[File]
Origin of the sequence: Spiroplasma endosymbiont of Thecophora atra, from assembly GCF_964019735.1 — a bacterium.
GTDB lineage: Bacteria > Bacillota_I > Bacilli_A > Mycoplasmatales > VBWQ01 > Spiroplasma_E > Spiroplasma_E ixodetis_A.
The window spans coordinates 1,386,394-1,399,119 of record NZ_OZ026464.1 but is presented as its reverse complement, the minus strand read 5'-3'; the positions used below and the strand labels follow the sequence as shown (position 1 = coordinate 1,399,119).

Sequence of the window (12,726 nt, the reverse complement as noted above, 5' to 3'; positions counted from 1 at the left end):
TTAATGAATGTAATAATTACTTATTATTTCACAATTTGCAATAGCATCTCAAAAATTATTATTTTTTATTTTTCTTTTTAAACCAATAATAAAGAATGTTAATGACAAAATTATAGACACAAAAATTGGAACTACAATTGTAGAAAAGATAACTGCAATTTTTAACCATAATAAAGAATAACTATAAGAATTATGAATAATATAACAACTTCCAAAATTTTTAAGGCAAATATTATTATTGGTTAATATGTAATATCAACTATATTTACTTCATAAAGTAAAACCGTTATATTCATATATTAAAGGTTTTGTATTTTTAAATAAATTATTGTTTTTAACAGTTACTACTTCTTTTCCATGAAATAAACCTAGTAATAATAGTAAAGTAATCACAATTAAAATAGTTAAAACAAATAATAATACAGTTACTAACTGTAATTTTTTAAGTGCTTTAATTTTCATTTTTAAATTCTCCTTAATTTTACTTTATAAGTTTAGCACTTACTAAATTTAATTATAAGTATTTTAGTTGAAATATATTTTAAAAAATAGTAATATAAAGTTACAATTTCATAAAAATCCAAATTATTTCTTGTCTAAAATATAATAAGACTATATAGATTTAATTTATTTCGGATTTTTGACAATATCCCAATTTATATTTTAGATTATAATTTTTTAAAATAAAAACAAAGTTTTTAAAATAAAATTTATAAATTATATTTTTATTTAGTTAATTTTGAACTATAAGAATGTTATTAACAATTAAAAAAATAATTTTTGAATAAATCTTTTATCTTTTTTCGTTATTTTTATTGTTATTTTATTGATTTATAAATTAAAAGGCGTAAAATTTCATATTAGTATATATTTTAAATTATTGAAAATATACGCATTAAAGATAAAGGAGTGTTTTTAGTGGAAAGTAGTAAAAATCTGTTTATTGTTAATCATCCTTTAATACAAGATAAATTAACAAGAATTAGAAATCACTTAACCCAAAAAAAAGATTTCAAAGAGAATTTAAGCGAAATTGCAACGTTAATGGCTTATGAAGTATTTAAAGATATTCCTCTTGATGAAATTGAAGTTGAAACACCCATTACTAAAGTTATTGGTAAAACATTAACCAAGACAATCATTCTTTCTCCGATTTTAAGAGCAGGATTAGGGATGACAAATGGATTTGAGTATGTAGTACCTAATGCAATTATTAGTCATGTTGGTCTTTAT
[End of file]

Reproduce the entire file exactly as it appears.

Origin of the sequence: Spiroplasma endosymbiont of Thecophora atra, from assembly GCF_964019735.1 — a bacterium.
GTDB lineage: Bacteria > Bacillota_I > Bacilli_A > Mycoplasmatales > VBWQ01 > Spiroplasma_E > Spiroplasma_E ixodetis_A.
The window spans coordinates 1,386,394-1,399,119 of record NZ_OZ026464.1 but is presented as its reverse complement, the minus strand read 5'-3'; the positions used below and the strand labels follow the sequence as shown (position 1 = coordinate 1,399,119).

Sequence of the window (12,726 nt, the reverse complement as noted above, 5' to 3'; positions counted from 1 at the left end):
TTAATGAATGTAATAATTACTTATTATTTCACAATTTGCAATAGCATCTCAAAAATTATTATTTTTTATTTTTCTTTTTAAACCAATAATAAAGAATGTTAATGACAAAATTATAGACACAAAAATTGGAACTACAATTGTAGAAAAGATAACTGCAATTTTTAACCATAATAAAGAATAACTATAAGAATTATGAATAATATAACAACTTCCAAAATTTTTAAGGCAAATATTATTATTGGTTAATATGTAATATCAACTATATTTACTTCATAAAGTAAAACCGTTATATTCATATATTAAAGGTTTTGTATTTTTAAATAAATTATTGTTTTTAACAGTTACTACTTCTTTTCCATGAAATAAACCTAGTAATAATAGTAAAGTAATCACAATTAAAATAGTTAAAACAAATAATAATACAGTTACTAACTGTAATTTTTTAAGTGCTTTAATTTTCATTTTTAAATTCTCCTTAATTTTACTTTATAAGTTTAGCACTTACTAAATTTAATTATAAGTATTTTAGTTGAAATATATTTTAAAAAATAGTAATATAAAGTTACAATTTCATAAAAATCCAAATTATTTCTTGTCTAAAATATAATAAGACTATATAGATTTAATTTATTTCGGATTTTTGACAATATCCCAATTTATATTTTAGATTATAATTTTTTAAAATAAAAACAAAGTTTTTAAAATAAAATTTATAAATTATATTTTTATTTAGTTAATTTTGAACTATAAGAATGTTATTAACAATTAAAAAAATAATTTTTGAATAAATCTTTTATCTTTTTTCGTTATTTTTATTGTTATTTTATTGATTTATAAATTAAAAGGCGTAAAATTTCATATTAGTATATATTTTAAATTATTGAAAATATACGCATTAAAGATAAAGGAGTGTTTTTAGTGGAAAGTAGTAAAAATCTGTTTATTGTTAATCATCCTTTAATACAAGATAAATTAACAAGAATTAGAAATCACTTAACCCAAAAAAAAGATTTCAAAGAGAATTTAAGCGAAATTGCAACGTTAATGGCTTATGAAGTATTTAAAGATATTCCTCTTGATGAAATTGAAGTTGAAACACCCATTACTAAAGTTATTGGTAAAACATTAACCAAGACAATCATTCTTTCTCCGATTTTAAGAGCAGGATTAGGGATGACAAATGGATTTGAGTATGTAGTACCTAATGCAATTATTAGTCATGTTGGTCTTTAT